# Is there (or was there) a unit of electric current based on Avogadros number or Coulombs constant?

This has to do with the SI definition of the Ampere. Why the quantity $$2*10^{-7}$$ Newtons in particular? It would make more sense to define 1 Ampere = 1 mole of electron charge per second. Which would be equivalent to 1 Farad/second. The Ampere is not a static unit since it is based on moving electrons. But is there a history as to why they chose that particular amount of force between 2 infinitely long wires 1 meter apart?

• Maybe because it's hard to realize one mole electrons, but that's only a wild guess and I'm looking forward for an answer. – Jasper Jan 29 '19 at 17:23
• The number of electrons to make 1 C is not Avagodro's number. – The Photon Jan 29 '19 at 17:29
• Also, FWIW, the ampere was defined with essentially its current value in 1893, but the charge on the electron wasn't measured until 1909. – The Photon Jan 29 '19 at 17:38
• 1 mole of electrons per second is an enormous electrical current, equal to 96320 amps, as the amp is currently defined! And note - 1 mole of electrons per second is NOT equal to 1 Farad per second - you are mixing your units. – David White Jan 30 '19 at 1:05

Modern SI unit definitions link the value of a unit to a particular mechanical measurement, so that the various base units can be calibrated independently of each other. This is why the definition of the ampere is in terms of an actual mechanical experiment involving two current-carrying wires, long enough that the finite-size corrections don't matter for the precision you want (which is what "infinite" means in practice).

This definition came from an equivalent, easier-to-understand definition of the ampere as "1 coulomb of charge per second." A current of 1 coulomb per second in two wires 1 meter apart will give you a force of $$2\times 10^{-7}$$ Newtons. The coulomb is not an SI base unit; fully expanded in SI base units, 1 coulomb is 1 ampere-second. Defining the coulomb in terms of the ampere, instead of the other way around, is a choice that is made out of convenience; nowadays, it's far easier to get a steady 1-ampere current in an experimental setting than it is to retain a steady charge of 1 coulomb. Because of this, it's much easier to describe the base electromagnetic unit in terms of a force measurement (which we can do very precisely and easily) rather than a charge measurement (which is harder).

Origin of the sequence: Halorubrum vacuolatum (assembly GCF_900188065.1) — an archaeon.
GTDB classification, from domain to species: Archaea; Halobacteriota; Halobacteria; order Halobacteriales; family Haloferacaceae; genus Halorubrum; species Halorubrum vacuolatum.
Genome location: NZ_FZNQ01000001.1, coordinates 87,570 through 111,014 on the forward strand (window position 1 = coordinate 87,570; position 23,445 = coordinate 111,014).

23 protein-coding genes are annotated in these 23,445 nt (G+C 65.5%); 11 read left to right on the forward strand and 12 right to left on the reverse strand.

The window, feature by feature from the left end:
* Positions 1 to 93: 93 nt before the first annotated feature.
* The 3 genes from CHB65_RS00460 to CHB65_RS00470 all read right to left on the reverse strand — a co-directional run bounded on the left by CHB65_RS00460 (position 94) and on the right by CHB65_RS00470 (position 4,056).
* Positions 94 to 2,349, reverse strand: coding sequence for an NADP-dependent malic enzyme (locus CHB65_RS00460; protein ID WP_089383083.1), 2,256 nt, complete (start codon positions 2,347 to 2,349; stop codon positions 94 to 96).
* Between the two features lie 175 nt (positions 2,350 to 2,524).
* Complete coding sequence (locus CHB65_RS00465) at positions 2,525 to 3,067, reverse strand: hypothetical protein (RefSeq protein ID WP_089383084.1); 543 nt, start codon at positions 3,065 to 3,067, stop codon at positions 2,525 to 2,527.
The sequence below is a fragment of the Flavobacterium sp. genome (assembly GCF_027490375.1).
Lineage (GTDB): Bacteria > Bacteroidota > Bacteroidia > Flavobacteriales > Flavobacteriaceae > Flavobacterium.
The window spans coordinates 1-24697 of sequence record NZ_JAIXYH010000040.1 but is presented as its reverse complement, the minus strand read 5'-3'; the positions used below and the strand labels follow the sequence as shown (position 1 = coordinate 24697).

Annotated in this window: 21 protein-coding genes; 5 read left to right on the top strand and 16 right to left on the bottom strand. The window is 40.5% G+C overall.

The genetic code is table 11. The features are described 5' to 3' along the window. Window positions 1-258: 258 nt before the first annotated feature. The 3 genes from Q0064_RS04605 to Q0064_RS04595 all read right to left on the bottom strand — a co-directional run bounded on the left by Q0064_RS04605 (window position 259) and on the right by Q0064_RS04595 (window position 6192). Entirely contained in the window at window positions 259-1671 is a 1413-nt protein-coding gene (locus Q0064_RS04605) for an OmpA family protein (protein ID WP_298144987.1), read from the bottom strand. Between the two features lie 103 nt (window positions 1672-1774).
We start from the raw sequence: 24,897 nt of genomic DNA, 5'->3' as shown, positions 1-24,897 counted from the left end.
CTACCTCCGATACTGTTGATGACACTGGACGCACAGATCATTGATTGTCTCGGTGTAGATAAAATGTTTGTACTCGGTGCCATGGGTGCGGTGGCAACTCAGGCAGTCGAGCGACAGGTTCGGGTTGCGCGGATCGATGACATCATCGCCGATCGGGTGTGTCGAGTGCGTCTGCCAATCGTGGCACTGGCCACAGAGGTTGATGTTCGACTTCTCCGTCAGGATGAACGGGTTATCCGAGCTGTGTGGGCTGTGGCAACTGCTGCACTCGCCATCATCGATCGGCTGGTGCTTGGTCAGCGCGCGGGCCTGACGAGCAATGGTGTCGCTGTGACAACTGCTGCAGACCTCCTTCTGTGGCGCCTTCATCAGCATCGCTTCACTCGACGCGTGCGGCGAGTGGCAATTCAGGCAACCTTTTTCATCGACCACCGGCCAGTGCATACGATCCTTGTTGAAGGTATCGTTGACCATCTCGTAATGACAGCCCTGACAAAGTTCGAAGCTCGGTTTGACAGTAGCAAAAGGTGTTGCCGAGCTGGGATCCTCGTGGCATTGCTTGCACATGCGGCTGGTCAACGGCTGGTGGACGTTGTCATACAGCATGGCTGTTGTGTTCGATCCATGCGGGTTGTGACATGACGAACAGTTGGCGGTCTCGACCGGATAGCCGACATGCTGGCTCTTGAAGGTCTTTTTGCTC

Also, for the record, 1 mole of electrons gives you a charge of $$6.022\times 10^{23}*1.6\times 10^{-19}\;\mathrm{C}=96352\;\mathrm{C}$$, which, if passed through a wire in one second, would give you a current of $$96352$$ amperes. The number of electrons that you're looking for is $$\frac{1}{1.6\times 10^{-19}}=6.25\times 10^{18}$$ electrons, or $$1.03\times 10^{-5}$$ moles of electrons. The farad, being a unit of capacitance, is irrelevant here.

• Which then leads me to ask, where did the original Coulomb unit come from? – Mr X Jan 29 '19 at 18:42
• 1 Farad = the amount of charge in 1 mole of electrons. Which is why I mentioned it. – Mr X Jan 29 '19 at 18:47
• @Mr X: Its one Faraday that is a mole of electrons, not a Farad which is unit of capacitance. – mike stone Jan 29 '19 at 20:45
• @mikestone I hadn't actually heard of that unit before. This makes the question make a bit more sense. – probably_someone Jan 29 '19 at 22:19
• @MrX As far as I can tell, the SI coulomb was always defined as "the amount of charge accumulated due to 1 ampere of current in 1 second," going back to the 1881 International Electrical Congress at which it was defined (and whose definitions the SI later adopted). – probably_someone Jan 29 '19 at 22:26

The SI system has just be revised so that the electron charge is exactly $$e= 1.602176634 \times 10^{-19} {\rm C}$$ and a current of one ampere is 1 C per second. Thus the $$2\times 10^{-7}$$ definition is obsolete and the new definition is along the lines you suggest. Similarly a mole is now exactly $$6.02214076\times 10^{23}$$ elementary entities.

Here is text from Wkipedia. It agrees with what I read in the physics literature:

"A consequence of this change is that the new definition of the kilogram is dependent on the definitions of the second and the metre.

Ampere: The definition of the ampere underwent a major revision – the previous definition, which is difficult to realise with high precision in practice, was replaced by a definition that is more intuitive and easier to realise.

Previous definition: The ampere is that constant current which, if maintained in two straight parallel conductors of infinite length, of negligible circular cross-section, and placed 1 m apart in vacuum, would produce between these conductors a force equal to 2$$\times 10^{-7}$$ newton per metre of length.

2019 definition: The ampere, symbol A, is the SI unit of electric current. It is defined by taking the fixed numerical value of the elementary charge $$e$$ to be 1.602176634 $$\times 10^{−19}$$ when expressed in the unit C, which is equal to A⋅s, where the second is defined in terms of $$\Delta \nu \,{\rm C}\cdot {\rm s}$$."